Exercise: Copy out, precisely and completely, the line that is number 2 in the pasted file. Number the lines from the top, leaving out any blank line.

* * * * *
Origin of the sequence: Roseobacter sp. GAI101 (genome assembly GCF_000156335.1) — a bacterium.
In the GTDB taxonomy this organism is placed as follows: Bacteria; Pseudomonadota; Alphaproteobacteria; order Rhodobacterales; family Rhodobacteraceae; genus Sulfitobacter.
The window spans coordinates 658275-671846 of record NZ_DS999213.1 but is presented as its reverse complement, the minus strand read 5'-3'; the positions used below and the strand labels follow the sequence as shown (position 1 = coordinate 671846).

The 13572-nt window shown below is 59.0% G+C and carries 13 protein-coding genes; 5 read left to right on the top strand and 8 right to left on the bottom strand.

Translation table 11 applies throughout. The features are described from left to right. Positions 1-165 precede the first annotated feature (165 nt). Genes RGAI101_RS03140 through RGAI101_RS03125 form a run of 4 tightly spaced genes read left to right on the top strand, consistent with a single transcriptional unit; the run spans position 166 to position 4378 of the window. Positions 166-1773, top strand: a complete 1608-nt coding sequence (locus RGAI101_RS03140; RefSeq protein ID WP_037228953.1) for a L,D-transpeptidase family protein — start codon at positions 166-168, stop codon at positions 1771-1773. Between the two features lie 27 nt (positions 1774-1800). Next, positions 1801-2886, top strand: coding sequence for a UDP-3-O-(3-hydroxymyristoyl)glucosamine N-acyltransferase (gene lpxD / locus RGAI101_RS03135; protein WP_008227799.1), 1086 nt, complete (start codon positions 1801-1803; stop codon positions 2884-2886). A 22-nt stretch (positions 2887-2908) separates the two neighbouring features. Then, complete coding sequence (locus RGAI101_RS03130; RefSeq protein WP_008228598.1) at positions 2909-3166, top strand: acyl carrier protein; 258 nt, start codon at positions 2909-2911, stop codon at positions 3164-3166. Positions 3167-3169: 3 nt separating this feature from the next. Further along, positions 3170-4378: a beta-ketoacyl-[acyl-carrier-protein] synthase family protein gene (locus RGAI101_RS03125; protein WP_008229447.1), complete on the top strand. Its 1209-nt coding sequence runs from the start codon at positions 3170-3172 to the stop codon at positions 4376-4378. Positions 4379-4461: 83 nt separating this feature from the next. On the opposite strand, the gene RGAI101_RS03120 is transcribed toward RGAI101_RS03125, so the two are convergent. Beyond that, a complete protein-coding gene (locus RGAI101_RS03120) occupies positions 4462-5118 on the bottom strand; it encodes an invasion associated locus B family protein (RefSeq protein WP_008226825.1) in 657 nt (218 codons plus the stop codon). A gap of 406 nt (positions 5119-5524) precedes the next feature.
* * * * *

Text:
In the GTDB taxonomy this organism is placed as follows: Bacteria; Pseudomonadota; Alphaproteobacteria; order Rhodobacterales; family Rhodobacteraceae; genus Sulfitobacter.